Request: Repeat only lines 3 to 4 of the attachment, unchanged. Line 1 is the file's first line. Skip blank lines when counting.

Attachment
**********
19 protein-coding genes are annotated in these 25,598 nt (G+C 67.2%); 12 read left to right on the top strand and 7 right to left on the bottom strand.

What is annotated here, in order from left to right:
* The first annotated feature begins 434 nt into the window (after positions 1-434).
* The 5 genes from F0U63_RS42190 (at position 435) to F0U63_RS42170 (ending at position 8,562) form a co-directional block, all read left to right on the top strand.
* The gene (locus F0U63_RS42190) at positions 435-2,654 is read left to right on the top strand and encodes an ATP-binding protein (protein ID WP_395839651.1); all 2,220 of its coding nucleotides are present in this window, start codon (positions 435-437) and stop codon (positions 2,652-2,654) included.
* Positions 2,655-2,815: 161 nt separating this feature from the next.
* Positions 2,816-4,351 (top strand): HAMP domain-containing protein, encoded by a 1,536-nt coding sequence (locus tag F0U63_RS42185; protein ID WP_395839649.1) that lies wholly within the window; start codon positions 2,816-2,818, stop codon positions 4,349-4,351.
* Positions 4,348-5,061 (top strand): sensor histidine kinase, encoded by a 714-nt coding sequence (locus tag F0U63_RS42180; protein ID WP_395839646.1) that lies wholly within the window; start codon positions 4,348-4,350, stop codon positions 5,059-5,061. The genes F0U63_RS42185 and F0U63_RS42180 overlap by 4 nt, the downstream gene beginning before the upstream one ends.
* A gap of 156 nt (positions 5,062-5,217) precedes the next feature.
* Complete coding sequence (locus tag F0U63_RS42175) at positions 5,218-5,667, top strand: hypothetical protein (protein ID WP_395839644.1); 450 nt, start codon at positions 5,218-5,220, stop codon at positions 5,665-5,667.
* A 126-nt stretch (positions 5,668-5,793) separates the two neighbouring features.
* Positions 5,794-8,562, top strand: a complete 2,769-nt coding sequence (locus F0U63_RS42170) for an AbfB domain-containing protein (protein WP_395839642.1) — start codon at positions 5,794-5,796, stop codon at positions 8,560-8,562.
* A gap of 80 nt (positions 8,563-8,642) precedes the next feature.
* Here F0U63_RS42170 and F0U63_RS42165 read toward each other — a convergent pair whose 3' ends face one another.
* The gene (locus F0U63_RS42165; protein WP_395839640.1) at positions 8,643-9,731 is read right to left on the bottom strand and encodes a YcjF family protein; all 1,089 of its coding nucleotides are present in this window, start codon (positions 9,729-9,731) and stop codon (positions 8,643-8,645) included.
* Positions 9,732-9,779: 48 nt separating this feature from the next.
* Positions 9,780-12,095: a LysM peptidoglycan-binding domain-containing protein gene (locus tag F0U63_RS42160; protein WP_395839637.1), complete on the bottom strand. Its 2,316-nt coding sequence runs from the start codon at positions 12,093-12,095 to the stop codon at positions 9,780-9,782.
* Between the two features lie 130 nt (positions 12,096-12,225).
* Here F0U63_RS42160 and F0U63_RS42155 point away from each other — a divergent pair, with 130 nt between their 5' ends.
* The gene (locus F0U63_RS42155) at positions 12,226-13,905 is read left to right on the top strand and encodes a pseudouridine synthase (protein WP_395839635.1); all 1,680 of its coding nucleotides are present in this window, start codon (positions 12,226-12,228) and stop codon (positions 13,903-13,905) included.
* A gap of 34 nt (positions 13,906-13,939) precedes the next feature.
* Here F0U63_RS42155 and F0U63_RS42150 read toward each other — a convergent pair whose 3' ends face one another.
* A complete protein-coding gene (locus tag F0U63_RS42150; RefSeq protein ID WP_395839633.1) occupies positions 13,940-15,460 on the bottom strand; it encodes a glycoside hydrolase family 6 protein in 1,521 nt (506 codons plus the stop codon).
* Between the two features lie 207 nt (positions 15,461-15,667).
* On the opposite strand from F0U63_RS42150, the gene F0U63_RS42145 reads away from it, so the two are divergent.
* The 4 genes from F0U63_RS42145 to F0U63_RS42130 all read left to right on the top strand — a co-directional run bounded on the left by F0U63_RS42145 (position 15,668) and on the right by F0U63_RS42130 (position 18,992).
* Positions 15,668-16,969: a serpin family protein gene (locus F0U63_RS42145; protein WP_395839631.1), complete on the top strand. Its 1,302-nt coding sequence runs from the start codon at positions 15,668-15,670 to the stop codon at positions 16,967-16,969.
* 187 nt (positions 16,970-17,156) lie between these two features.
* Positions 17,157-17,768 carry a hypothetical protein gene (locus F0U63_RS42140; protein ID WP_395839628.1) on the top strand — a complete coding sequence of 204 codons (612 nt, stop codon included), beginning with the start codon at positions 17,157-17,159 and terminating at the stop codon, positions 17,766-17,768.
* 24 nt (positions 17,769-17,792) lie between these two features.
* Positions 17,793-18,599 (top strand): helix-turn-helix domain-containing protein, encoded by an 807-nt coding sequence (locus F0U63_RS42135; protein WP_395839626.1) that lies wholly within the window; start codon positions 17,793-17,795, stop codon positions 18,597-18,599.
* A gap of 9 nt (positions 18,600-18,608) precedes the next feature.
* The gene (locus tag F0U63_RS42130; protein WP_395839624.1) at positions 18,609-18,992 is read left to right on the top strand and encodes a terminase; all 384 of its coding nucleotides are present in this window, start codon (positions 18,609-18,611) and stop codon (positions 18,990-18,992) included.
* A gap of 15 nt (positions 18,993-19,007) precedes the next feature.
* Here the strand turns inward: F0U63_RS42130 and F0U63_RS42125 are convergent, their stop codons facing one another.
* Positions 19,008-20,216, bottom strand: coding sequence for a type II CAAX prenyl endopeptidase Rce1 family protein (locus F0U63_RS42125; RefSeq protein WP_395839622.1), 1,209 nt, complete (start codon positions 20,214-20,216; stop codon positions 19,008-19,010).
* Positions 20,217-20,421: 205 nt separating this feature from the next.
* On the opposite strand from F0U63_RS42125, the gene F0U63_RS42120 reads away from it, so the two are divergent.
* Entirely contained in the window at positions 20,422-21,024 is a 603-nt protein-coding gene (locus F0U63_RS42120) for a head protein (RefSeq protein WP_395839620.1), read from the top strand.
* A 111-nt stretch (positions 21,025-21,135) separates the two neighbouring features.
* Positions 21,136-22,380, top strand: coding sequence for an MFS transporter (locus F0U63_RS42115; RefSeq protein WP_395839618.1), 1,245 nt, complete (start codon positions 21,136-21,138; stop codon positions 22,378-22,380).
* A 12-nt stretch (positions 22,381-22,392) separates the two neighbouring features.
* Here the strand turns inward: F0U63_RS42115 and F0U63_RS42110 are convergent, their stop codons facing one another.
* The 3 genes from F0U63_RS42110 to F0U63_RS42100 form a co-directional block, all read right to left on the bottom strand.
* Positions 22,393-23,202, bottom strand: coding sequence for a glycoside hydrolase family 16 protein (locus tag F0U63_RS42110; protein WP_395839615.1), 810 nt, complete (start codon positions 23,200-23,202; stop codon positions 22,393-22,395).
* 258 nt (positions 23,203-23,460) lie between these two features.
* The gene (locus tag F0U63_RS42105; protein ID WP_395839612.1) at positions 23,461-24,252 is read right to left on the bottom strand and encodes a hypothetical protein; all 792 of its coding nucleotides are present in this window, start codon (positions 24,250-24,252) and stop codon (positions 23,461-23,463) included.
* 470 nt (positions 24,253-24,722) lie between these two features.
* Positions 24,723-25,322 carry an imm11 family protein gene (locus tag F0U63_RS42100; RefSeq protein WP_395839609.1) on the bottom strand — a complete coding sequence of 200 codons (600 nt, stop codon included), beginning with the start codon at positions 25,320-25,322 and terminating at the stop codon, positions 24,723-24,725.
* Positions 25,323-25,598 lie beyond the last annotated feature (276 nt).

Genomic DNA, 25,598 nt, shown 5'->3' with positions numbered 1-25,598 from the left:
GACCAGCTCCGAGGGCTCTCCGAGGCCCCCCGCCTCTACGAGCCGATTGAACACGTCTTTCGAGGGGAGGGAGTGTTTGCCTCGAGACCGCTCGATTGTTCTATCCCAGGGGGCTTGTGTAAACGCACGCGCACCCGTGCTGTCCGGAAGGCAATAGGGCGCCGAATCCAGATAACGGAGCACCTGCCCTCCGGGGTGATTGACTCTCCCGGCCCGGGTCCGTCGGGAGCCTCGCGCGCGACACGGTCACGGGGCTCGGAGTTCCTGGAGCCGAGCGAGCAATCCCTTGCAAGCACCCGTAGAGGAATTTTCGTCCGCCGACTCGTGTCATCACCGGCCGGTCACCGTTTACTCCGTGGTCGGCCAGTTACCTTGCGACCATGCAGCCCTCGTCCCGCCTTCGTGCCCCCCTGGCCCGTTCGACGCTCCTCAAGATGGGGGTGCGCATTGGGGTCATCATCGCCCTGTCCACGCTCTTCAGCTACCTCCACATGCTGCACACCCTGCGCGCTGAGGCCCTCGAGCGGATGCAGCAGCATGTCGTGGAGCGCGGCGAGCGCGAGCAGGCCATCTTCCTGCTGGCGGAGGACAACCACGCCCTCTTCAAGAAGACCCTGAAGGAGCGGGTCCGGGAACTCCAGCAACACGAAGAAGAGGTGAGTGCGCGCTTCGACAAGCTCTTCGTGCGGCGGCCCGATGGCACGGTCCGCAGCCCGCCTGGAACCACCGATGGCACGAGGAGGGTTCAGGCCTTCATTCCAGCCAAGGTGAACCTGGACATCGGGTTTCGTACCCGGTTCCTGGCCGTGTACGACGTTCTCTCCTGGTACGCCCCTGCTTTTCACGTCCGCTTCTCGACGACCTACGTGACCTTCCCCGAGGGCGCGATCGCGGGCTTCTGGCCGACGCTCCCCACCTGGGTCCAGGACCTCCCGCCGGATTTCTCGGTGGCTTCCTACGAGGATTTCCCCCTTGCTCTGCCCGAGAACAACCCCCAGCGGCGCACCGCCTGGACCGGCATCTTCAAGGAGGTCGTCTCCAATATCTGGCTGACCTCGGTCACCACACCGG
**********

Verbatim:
* The first annotated feature begins 434 nt into the window (after positions 1-434).
* The 5 genes from F0U63_RS42190 (at position 435) to F0U63_RS42170 (ending at position 8,562) form a co-directional block, all read left to right on the top strand.